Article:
In this series of blogs we will address the crisis of electricity faced by everyone in the country. We will discuss what is the electricity crisis, what are its impacts, what can be done to prevent the damages caused by the crisis, how and when the crisis can be resolved and which stop gap measures can be taken to avert the impacts temporarily. Here is the first part of the series to be followed by the other parts on the subject of the preceding issues.
By Immad Alam
Electricity in today’s industrialized world has assumed an importance of immense proportions. The availability of electricity not only provides impetus to the economic growth but also helps in providing an adequate standard of living. Pakistan for the last one decade finds itself embroiled in a severe electricity crisis. The urban centers have been exposed to power cuts of up to 8 hours and the rural up to even 20 hours per day. Power systems all over the world comprise of 3 major portions (Generation System, Transmission system and distribution system) and to understand Pakistan’s power woes, all three need to be taken into account.
On the generation side, Pakistan has a total installed power generation capacity of 19,780 MW. The share of public sector in the total installed capacity is about 70% while remaining belongs to the private sector. With the current installed capacity, functioning at full capacity for 24 hours and 365 days a year, about 170 Million MWh energy can be produced. Assuming a population of 170 Million, this would result in a per capita energy availability of 1000 KWh which is good enough to sustain a stable standard of living. 1000 KWh per capitahas been recommended as the minimum level by UN as well. However most of the installed capacity has been rendered ineffective. Because of the inter corporate circular debt, low availability of gas and reduced capacity of Hydel resources owing to seasonal changes, the real capacity factor of the total installed capacity turns out to be somewhere close to 50%.
With all these inadequacies in the system, the government of Pakistan reported a per capita electricity consumption of 430KWh in 2006 which is well below 1000 KWh/capita standard set by the UN. According to the latest figures, Pakistan faces a shortfall of 5,500 MW against a peak demand of 13,500 MW which is set to rise as the temperature rises in the peak summer season.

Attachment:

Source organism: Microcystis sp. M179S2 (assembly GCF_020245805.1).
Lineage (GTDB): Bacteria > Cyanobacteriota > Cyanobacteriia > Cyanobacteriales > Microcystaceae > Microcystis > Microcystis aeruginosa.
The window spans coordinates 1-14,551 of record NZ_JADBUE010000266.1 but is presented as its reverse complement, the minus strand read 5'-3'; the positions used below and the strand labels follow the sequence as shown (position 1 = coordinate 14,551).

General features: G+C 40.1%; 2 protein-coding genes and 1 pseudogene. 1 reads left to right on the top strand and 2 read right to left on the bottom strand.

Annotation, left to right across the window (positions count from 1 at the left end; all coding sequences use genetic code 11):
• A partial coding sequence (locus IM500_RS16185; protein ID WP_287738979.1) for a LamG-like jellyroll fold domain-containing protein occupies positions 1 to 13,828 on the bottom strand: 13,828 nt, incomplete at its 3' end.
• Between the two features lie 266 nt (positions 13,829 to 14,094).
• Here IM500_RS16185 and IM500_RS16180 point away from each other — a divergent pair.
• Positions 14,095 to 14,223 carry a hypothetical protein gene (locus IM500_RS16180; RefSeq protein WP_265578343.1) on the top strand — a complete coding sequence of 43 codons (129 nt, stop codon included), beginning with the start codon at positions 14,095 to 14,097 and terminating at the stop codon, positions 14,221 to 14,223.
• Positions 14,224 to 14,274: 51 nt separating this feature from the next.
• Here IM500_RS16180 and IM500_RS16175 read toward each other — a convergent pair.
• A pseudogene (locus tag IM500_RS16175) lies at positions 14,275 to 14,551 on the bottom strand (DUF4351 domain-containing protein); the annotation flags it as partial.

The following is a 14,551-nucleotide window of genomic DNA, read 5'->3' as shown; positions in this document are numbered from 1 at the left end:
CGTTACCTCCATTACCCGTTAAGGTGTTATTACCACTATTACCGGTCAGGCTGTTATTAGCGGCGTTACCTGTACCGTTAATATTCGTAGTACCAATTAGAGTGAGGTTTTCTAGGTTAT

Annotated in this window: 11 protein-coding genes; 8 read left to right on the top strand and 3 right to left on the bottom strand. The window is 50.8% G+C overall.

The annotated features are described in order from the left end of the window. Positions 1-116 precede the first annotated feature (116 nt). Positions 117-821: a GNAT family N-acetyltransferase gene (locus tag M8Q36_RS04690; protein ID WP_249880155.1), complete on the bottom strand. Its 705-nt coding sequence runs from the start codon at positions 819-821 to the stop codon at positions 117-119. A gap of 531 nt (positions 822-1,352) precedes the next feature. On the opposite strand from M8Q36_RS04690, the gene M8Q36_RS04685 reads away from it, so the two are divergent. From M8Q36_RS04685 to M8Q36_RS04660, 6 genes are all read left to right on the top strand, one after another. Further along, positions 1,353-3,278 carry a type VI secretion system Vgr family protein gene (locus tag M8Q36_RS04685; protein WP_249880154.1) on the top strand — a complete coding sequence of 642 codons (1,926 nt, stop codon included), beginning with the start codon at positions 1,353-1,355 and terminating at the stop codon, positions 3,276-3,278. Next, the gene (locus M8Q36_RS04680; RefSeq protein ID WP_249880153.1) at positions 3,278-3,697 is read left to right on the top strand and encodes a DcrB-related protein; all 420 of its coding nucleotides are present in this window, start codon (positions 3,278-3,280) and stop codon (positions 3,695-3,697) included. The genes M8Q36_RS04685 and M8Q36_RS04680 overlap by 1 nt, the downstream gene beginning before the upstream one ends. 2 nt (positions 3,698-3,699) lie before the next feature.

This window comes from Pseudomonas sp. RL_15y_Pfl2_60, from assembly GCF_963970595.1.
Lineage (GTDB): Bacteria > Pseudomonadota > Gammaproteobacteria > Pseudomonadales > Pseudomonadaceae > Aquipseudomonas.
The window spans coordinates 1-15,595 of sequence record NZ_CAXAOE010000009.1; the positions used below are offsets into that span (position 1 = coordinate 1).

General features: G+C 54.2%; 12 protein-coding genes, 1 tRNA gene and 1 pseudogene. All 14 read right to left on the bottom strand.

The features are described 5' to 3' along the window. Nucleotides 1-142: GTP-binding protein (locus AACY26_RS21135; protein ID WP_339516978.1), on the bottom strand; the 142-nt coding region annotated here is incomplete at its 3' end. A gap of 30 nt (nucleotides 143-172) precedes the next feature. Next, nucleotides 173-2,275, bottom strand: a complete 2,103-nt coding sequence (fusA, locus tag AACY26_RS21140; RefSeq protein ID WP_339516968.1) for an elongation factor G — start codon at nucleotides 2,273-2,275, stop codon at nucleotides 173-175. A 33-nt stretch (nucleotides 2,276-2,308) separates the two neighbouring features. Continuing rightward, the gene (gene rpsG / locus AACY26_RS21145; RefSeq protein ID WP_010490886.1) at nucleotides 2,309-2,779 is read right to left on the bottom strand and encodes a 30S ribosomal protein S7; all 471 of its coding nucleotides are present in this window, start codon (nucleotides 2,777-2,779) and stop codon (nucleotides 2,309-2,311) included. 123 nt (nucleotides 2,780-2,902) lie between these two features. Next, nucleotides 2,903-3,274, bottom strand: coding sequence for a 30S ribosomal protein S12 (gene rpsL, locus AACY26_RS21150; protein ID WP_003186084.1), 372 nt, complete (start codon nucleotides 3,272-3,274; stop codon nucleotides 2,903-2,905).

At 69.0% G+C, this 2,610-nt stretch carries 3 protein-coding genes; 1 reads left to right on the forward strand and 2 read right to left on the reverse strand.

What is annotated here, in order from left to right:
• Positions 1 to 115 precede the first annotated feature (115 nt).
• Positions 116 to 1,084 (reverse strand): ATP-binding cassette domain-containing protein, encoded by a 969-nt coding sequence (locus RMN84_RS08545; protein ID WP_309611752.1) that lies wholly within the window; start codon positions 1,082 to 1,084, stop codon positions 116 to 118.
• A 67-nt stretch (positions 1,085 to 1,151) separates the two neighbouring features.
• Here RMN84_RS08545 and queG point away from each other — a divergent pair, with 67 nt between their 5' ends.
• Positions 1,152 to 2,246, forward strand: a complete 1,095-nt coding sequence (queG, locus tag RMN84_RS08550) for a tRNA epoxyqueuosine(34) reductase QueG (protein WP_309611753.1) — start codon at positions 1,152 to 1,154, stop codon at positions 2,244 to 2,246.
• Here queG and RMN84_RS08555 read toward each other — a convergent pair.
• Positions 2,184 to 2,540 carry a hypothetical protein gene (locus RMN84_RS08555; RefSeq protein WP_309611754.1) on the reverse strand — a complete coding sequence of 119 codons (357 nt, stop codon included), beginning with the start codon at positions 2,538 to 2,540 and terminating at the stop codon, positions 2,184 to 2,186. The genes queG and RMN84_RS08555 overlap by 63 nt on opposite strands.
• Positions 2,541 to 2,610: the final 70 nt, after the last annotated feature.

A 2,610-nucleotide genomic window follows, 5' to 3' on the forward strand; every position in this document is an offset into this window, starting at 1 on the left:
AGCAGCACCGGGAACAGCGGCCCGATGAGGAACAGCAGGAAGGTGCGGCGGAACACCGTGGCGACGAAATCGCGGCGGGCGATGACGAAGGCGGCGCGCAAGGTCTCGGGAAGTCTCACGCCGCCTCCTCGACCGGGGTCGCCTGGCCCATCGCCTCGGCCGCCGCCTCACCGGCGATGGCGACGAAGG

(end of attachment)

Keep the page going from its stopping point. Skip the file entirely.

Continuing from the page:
Historical peak demand in the country over the last few years and the projected demand over the next decade is also presented below (data from International Journal of basic and applied sciences).It should also be noted here that this electricity with frequent power cuts is only available to 65% of the population according to government figures while 35% spend their lives in complete darkness.
The antiquated transmission system adds to the misery of the already underperforming generation system. According to the economic survey 2010-2011, the transmission and distribution losses of WAPDA stood at 20% of its net energy produced while KESC’s remained even higher at 31%. Internationally acceptable values for line losses range from 10% to 12%. The transmission and distribution system was built to carry a much smaller load than what it has been subjected to now. As a result much of the generated power is lost within the system itself.
The crisis that Pakistan faces today is as much a result of poor planning and institutional decay as it is of lack of generation resources. Corruption is rampant and most of the state departments themselves have been unable to pay the dues. According to a list presented on 21st November 2011 by the Minister of Water and Power, Rs3.5 million were owed by the Supreme Court, Rs422 million owed by the Pakistan Railways, Rs120 million by the Rangers, Rs49 million by the Senate, Rs8.2 million by the ISI and so on, amounting to a total of Rs 70 Billion. Unless the government makes the resolution of the crisis its top priority and adequate resources are added to the national grid along with weeding out corruption from the system, not much is going to change.
Immad Alam is a Research Writer at Vision21